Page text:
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Robinson Crusoe of Tschai: Jack Vance’s Planet of Adventure Tetralogy


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Robinson Crusoe of Tschai: Jack Vance’s Planet of Adventure Tetralogy


Published on September 13, 2016

Adam Reith is a scout aboard the Explorator IV, a research and scouting vessel of a future Earth that is expanding into the stars.¹ A scout, to quote Chief Officer Deale, is “half acrobat, half mad scientist, half cat burglar” and more: “A man who likes change.” Reith gets his fill of that last, as his ship investigates a planet around the star Carina 4269, 212 light years from Earth. A faint radio signal has reached the vicinity of Earth from the planet, a signal that ended abruptly. So, someone sent a signal 200 years ago, but who? And why did the signal end?

The Explorator IV is destroyed by a surprise attack of space torpedoes from the planet. The only survivors turn out to be Reith and his fellow scout Paul Waunder, who were sent in a separate vessel to get closer to the planet. One crash landing later, Adam Reith is stranded on the torpedo-firing alien planet. An alien planet that has not only aliens on it, but, unexpectedly and shockingly, humans, as well—humans that were brought there long ago, in human prehistory. Therefore the aliens on the planet know about Earth, and are a threat to humanity. Adam Reith’s mission is to find a way off of this strange world, find a means to get back home, and warn Earth of the alien threat.

The four novels of Jack Vance’s Planet of Adventure Tetralogy, tell the story of Reith’s crash landing on Tschai, the eponymous Planet of Adventure, and his unceasing, relentless efforts to find a way to escape it and return home. His fellow scout Paul Waunder is quickly killed, leaving him as the sole Earthman on the planet.

The four novels are named for the alien races who inhabit Tschai, and with whom Reith tangleh in order to effectuate his escape:

  • City of the Chasch (1968)
  • The Wannek² (1969)
  • The Dirdir (1969)
  • The Pnume (1970)

No man is an island, and Reith quickly gains two companions who loyally stay by his side through his adventures. Traz is a human of a steppe culture, the Emblem Men, a group of humans who are not aligned with any of the alien races and are as such looked down as “sub men.” It is to the Emblem Men that Reith is first brought after his crash landing, and it’s from them and Traz in particular that Reith starts piecing together basic information about the planet. When Traz’s standing in the tribe is challenged, thanks to the disruption that Reith’s arrival has caused, Traz joins Reith in his journey across the planet.

For more detailed information on the world and its peoples, the series relies heavily on Ankhe at afram Anacho, or Anacho. Anacho is a Dirdirman, the race of men who are aligned with the tall, pale alien race called the Dirdir. Anacho is an exile from his own people and the Dirdir and so, having nothing better to do at first, joins with Reith and Traz on their quest when they meet on a caravan headed (Reith hopes) toward the location of his crashed space boat.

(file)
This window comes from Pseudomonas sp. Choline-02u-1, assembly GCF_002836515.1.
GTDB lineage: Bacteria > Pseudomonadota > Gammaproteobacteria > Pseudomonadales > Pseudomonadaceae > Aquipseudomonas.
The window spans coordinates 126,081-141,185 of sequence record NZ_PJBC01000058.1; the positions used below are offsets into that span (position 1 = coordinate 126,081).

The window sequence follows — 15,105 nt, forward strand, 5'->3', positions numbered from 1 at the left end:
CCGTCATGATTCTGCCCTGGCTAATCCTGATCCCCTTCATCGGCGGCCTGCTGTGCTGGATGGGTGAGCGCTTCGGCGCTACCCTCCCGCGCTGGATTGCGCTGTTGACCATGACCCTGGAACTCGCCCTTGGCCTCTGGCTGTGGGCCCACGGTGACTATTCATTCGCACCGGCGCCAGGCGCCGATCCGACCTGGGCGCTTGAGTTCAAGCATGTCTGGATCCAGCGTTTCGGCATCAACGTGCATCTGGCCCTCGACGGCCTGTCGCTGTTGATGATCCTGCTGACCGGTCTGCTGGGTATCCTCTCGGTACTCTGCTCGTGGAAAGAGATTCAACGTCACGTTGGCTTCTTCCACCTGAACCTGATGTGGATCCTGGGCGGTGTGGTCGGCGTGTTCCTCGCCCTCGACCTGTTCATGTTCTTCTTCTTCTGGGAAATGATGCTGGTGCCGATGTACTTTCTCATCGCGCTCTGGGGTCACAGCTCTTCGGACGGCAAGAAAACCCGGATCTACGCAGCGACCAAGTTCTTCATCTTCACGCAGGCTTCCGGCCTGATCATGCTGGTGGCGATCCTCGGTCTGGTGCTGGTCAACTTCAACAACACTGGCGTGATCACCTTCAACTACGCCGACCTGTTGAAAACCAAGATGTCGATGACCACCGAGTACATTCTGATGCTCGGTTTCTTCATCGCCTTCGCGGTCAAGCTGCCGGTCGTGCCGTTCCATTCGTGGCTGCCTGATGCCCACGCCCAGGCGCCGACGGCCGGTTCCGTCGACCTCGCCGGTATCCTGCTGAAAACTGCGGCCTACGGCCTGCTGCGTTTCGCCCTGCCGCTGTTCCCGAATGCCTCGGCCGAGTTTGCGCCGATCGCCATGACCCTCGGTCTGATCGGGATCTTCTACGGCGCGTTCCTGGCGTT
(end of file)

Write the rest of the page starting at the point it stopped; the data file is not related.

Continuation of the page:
As Reith travels across the face of the planet in the four novels, both men stay by his side, even as Reith offers them the opportunity time and again to abandon his quest and make their own way, often with a rather handsome profit for their trouble. Reith does gain and lose a number of fortunes in his adventures, with the aim for him each time of using those funds to try and get off of Tschai. The trio of characters make for a psychological study in contrasts. Traz, the man of action, always ready to take things to a fight if needed; Anacho, the cool, detached, polished libertine intellectual; and Adam Reith in between, a genius bruiser who is excellent in a fight, but is also a renaissance man with a surprising range of skills. They quarrel, they bicker, and they have adventures together. Reith is our only point of view character, and we remain resolutely in his head for the most part, while his companions provide the perspective that readers need to truly understand the planet and its peoples.


When first I discovered the Planet of Adventure novels, decades ago, it was among the first science fiction novels I’d ever read. I was reading then for the sense of wonder, for adventure, for exotic and alien landscapes that I could visit in my head. Tschai, bathed in the soft light of the aged star Carina 4269, fit the bill and then some. Mysterious alien-built cities, vast steppes, journeys across the world on caravans, sailing ships, and flying cars. Decaying and decadent courts of intrigue, crowded market bazaars, a deadly park contained within a building. Gunmetal skies and amber sunlight giving an exotic cast to everything. Haunted forests lit by the two moons of Tschai. Strange customs and societies, a hallmark of Vance’s fiction, populate (and almost overcrowd) the world. What is near-mandatory in one region of Tschai will get you killed in another. Anyone who despairs of planets in SF which feature all the same terrain and the same people have never visited Tschai. This variety and diversity is such that most people who encounter Reith and hear his story just think he’s from some corner of Tschai that they are unaware of, and probably crazy to boot. For much of the first couple of novels, Anacho is in fact convinced of this. Traz, though, who was present for his crash landing, knows better from the start.